Who’s Brand is this in Campbell County? Answer from last week S. Paulette Parks Revoc. Trust

Letters to the Editor You may submit your letters to the editor the following ways: Mail your letter to 707 W. Third Street, Gillette, WY 82716 or Email your letter to: CampbellCountyObserve@gmail.com All letters must be under 250 words and must be signed with a valid name and telephone number. We reserve the right to not publish any letter for any reason. We will call you before printing your letter for verification that you wrote it for two reasons. The first is that we do not want to print a letter that has the wrong name on it, and the other is that it is the position of this newspaper that any public opinions or writings where the source is hidden is not worth being printed.

Campbell County

Can’t Argue With Liberals!

Dear Editor, Many years ago in his regular column in the National Review, William F. Buckley Jr. mentioned the futility of using logic when debating a liberal. Since reading that piece, I have noticed many examples that illustrate how correct his observation is. Many liberals fail to understand why their policies worsen the very problems they expect to cure. They conclude, wrongly, that the reason for this is that their actions didn’t go far enough. When even stronger actions don’t have the desired effect, they predictably conclude nothing can be done to correct the problem because the world has somehow changed. Their minds seem to be incapable of realizing that the outcomes they witnessed are the logical result of their own failed policies. Although liberal economic policies fit this scenario almost perfectly, there is no better example than gun-control laws. The liberal left seems to think a law prevents people from committing some undesirable act when, in fact, all a law does is authorize the government to investigate and punish lawbreakers. It is the fear of being caught and punished that is the actual deterrent. Consequently, no gun-control law will ever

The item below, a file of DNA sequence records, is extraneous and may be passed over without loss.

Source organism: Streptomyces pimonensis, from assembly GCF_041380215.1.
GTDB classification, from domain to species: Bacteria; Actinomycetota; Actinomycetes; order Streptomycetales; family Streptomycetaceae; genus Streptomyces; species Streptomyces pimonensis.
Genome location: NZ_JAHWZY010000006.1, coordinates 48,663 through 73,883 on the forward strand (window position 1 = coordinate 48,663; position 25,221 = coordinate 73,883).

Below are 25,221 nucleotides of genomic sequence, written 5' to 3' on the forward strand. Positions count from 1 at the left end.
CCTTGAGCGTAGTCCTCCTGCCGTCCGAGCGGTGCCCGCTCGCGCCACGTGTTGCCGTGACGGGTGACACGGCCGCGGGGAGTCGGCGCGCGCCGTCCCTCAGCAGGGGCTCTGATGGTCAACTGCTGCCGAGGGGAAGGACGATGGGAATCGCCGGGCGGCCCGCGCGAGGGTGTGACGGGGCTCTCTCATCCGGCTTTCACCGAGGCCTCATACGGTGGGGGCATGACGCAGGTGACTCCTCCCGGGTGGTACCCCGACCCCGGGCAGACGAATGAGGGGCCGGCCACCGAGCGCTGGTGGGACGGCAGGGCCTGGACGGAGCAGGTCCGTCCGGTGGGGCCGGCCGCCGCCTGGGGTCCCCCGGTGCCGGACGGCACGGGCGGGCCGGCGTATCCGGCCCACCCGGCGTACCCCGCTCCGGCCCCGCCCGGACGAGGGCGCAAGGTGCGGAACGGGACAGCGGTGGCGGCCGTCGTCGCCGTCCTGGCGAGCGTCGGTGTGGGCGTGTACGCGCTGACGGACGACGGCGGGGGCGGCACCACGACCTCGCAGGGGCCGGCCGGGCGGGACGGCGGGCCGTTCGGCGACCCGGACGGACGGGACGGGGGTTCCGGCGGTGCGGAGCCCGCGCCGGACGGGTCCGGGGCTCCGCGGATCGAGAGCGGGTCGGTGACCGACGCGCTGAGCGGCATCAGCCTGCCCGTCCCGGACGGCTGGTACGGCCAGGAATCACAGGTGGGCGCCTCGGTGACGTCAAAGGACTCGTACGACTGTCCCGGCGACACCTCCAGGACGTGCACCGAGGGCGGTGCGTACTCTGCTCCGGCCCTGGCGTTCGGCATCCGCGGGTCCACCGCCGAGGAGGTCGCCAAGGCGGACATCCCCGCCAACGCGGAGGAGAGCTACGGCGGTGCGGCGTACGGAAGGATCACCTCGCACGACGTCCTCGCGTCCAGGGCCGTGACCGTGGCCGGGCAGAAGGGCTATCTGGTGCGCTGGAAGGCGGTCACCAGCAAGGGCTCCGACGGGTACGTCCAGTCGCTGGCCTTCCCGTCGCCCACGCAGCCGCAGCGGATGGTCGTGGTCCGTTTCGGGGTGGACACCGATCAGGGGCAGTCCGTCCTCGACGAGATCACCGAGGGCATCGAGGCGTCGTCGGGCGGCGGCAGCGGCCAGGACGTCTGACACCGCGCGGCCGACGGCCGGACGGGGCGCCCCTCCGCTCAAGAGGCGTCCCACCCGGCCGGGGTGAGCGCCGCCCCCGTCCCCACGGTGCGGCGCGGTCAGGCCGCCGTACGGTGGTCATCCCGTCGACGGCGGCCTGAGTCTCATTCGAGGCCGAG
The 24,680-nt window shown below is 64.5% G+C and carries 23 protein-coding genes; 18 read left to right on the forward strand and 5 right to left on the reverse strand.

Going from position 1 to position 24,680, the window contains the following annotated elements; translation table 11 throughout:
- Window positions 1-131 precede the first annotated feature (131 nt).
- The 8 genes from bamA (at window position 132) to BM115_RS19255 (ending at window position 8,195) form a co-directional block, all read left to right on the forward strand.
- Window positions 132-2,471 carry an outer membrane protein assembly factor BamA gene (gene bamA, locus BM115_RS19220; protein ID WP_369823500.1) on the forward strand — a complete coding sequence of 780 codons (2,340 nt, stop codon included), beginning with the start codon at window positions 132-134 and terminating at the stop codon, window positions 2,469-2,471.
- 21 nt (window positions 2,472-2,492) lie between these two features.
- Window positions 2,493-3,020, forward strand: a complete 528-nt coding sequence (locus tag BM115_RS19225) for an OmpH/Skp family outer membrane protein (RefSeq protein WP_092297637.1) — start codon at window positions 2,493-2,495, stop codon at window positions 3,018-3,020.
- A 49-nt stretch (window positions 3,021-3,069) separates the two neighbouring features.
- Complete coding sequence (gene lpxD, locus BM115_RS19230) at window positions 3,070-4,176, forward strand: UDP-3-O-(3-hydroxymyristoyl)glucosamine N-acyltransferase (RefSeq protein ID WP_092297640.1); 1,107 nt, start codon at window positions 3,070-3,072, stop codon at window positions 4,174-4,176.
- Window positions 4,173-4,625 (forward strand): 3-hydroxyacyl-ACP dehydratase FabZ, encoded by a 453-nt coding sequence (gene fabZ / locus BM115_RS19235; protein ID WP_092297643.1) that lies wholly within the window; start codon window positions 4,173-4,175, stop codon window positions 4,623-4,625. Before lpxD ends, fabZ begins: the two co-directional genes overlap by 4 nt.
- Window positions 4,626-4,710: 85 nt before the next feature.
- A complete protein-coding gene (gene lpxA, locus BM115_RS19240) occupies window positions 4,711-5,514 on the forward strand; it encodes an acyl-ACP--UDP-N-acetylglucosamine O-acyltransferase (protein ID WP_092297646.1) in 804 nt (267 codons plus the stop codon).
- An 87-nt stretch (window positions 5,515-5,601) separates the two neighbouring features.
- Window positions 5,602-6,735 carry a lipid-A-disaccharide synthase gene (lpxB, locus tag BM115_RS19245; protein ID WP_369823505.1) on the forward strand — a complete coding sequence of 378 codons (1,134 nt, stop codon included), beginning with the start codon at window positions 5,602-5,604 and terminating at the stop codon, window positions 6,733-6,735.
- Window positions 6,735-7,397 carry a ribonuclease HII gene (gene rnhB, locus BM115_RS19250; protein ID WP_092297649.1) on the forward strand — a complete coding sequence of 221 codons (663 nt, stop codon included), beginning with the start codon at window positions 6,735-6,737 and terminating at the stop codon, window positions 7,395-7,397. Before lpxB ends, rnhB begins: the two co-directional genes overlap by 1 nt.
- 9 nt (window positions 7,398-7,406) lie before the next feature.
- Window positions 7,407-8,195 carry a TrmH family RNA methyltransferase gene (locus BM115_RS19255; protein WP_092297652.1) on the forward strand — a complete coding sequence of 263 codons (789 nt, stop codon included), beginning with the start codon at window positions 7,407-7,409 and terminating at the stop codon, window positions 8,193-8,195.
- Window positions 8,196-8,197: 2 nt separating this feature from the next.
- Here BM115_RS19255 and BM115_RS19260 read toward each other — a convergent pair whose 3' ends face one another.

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Right to Life Wishes you a Happy and Holy Christmas!!! Meeting the first Tuesday of the month September through May at Noon. Coffee Friends!!!

Everyone Welcome

See you January 8th, 2013 Campbell County Right to Life. P.O. Box 1684 Gillette, WY 82717


Sports Report

December 21 - 28, 2012

Campbell County Observer

2012 Boys Swimming Invite Event 1 Boys 200 Yard Medley Relay

1 Campbell County High School ‘A’ 23.84 52.67 1:19.69 1:42.12 8 Campbell County High School ‘B’ 30.11 1:02.32 1:31.98 1:57.81 22 Campbell County High School ‘C’ 43.18 1:28.62 2:07.81 2:42.09

1:39.87

1:42.12

2:04.56

x1:57.81

NT

x2:42.09

Event 2 Boys 200 Yard Freestyle

1 Sheaffer, Slade 16 LAR 26.85 56.18 1:25.83 1:56.14 7 Baldacci, Conner D 15 Camels 26.76 57.47 1:29.74 2:01.43 24 McKeown, Ty D 16 Camels 29.60 1:04.74 1:43.16 2:20.23 26 Mitchell, Dakota 17 Camels 30.83 1:06.43 1:44.40 2:22.15 43 Schillinger, Kade 15 Camels 1:32.44 3:17.67

2:00.83

1:56.14 4A

16

2:02.45

2:01.43 4A

7

2:23.69

2:20.23

2:26.11

2:22.15

NT

3:17.67

2:07.48

2:07.34 4A

16

2:11.86

2:08.01 4A

13

2:23.46

2:20.50 4A

4

2:35.65

2:43.95

Event 4 Boys 50 Yard Freestyle

1 Bowersox, David A 16 Camels 21 Fuller, Ethan D 14 Camels 40 Mager, Kendal 16 Camels 49 Nemec, Trey V 14 Camels 54 Antonovich, Jarod 16 Camels 71 Brumley, Brett 14 Camels

23.69 26.42 29.84 NT 32.17 36.67

22.73 4A 26.06 3A 28.69 29.76 x30.14 x34.26

16

239.15 180.30 166.55 161.00 130.20 x76.45

16 10 5 4

51.34

51.13 4A

16

1:11.38

1:09.07 3A

NT

1:49.19

Event 5 Boys 1 mtr Diving

1 Rehmeier, Jake LAR 5 Allen, Jaden 14 Camels 8 Klamm, Tyler D 15 Camels 9 Carson, Alex 16 Camels 16 Ludwar, Anthony 14 Camels 24 Owens, Joshua 16 Camels

273.45 160.35 142.05 152.65 145.40 NT

Event 6 Boys 100 Yard Butterfly

1 Baldacci, Collin 17 Camels 23.19 51.13 19 Fowlke, Koa 17 Camels 31.52 1:09.07 26 Mager, Kendal 16 Camels 42.48 1:49.19